out = widgets.interactive_output(plot_density, {'t': t_widget})

display(ui, out)

And since that was really fun, here is another example, where the original distribution is a gaussian with high variance and the target distribution is a gaussian with low variance. Gathering dust, so to speak. The optimal transport map is:

In [6]:
mu = normal(xs, 1, 0)
nu = -normal(xs, 3, 0)

# Calculating the optimal transport plan:
transport_plan = NWC(mu / sum(mu), nu / sum(nu))

plt.figure(figsize=(15,10))
gs = grid.GridSpec(2, 2, width_ratios=[3,1], height_ratios=[3,1])
ax = plt.subplot(gs[0,0])
axl = plt.subplot(gs[0,1], sharey=ax)
ax2 = plt.subplot(gs[1,0], sharex=ax)

ax.imshow(transport_plan, origin='lower', extent=[-4, 4, -4, 4], aspect='auto')
axl.plot(transport_plan.mean(1), xs, color='saddlebrown')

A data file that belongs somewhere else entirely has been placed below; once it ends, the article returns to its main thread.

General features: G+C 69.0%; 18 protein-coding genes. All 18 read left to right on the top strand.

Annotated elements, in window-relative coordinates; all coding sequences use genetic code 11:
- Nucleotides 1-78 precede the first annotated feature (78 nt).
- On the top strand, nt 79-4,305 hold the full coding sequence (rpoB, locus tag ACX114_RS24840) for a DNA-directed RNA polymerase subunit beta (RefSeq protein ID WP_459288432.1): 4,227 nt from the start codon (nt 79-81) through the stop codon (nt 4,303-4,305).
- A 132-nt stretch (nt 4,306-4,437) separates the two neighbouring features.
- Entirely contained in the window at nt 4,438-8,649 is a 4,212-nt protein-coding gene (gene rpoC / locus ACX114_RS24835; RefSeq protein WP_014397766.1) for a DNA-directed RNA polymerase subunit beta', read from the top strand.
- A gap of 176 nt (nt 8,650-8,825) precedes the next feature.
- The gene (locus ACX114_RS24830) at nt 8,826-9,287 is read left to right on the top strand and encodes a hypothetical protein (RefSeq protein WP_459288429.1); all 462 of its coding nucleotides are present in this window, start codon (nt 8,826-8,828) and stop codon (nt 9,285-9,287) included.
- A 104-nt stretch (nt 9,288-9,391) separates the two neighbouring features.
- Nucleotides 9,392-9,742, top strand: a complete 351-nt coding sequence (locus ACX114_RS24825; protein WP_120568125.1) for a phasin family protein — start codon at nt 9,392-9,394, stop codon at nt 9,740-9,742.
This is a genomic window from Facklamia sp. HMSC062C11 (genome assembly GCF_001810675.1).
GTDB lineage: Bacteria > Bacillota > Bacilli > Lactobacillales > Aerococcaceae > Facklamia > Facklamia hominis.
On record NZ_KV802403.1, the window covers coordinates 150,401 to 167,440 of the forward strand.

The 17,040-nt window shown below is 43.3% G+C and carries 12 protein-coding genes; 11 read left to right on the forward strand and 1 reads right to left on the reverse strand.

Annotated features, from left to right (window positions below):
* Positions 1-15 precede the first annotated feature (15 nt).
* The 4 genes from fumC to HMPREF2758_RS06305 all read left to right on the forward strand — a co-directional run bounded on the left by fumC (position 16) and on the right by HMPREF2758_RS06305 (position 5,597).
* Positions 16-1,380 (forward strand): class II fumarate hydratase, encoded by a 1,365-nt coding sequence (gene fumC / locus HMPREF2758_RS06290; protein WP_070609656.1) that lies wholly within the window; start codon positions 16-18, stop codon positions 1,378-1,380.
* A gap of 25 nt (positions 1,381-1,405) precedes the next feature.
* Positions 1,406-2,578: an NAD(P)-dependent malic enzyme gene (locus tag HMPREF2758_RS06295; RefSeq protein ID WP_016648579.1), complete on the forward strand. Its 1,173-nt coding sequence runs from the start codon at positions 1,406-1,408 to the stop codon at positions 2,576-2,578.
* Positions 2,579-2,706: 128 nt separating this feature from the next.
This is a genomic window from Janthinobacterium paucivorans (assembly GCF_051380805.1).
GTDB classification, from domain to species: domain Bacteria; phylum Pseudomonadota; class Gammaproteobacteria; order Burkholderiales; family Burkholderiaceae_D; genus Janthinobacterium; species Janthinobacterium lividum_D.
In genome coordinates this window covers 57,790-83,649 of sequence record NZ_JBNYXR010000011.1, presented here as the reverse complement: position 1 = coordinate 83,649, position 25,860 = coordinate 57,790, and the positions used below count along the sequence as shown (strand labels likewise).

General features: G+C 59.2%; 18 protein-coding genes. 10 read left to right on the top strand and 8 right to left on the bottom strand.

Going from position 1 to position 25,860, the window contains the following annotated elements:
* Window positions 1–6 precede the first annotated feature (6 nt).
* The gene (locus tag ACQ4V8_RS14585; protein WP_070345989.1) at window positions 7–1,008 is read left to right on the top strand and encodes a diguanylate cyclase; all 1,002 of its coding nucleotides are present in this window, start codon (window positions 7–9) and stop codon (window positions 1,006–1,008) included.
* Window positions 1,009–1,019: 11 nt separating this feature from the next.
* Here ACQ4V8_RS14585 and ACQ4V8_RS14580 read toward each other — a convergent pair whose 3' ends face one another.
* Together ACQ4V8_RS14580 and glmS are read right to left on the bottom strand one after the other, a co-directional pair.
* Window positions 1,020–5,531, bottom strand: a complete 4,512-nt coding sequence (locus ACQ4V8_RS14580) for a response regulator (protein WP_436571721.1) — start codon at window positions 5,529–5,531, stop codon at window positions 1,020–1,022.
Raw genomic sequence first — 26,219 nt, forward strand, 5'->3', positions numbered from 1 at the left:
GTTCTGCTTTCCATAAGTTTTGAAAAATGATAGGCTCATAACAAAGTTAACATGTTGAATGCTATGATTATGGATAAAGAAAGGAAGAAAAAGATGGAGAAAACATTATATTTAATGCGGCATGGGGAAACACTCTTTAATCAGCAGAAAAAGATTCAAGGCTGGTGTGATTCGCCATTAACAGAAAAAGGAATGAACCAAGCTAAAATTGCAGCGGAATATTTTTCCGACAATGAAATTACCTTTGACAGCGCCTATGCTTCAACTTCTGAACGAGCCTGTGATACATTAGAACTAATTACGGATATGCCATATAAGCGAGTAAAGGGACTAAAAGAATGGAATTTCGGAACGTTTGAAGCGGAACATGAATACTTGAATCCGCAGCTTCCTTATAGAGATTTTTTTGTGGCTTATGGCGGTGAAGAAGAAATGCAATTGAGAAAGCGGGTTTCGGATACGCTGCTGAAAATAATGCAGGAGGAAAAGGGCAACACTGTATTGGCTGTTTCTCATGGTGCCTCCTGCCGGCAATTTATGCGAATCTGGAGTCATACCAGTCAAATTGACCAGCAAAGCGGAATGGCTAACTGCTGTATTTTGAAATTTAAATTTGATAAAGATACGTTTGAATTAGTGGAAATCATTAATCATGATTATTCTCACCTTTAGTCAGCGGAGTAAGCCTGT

ax2.plot(xs, 0.0005 - transport_plan.mean(0), ls = 'dotted', color='saddlebrown')

plt.show()
No description has been provided for this image

As we can see from the now slanted line, each infinitesimal piece is mapped to one that is a little more on the tail of the distribution. In action, this looks like this:

In [7]:
from ipywidgets import interact, interactive, fixed, interact_manual, FloatSlider, IntSlider, Checkbox, widgets
from IPython.display import display

def plot_density(t):
    plt.figure(figsize=(14,8))
    plt.ylim([-0.06, 0.02])
    
    xs = np.linspace(-6, 6, 100)
    
    dirt = normal(xs, 4 - 3 * (t/100), 0)
    dirt /= sum(dirt)
    pit = normal(xs, 1, 0)
    pit /= - sum(pit)
    
    plt.plot(xs, dirt + pit, color='saddlebrown')
    plt.fill_between(xs, pit, dirt + pit, color='peru')
    plt.fill_between(xs,-1.2, pit, color='saddlebrown')
    plt.show()

widgets.interact(plot_density, t=widgets.Play(min=0, max=100))
Out[7]:
<function __main__.plot_density(t)>

Optimal Transport's Bread and Butter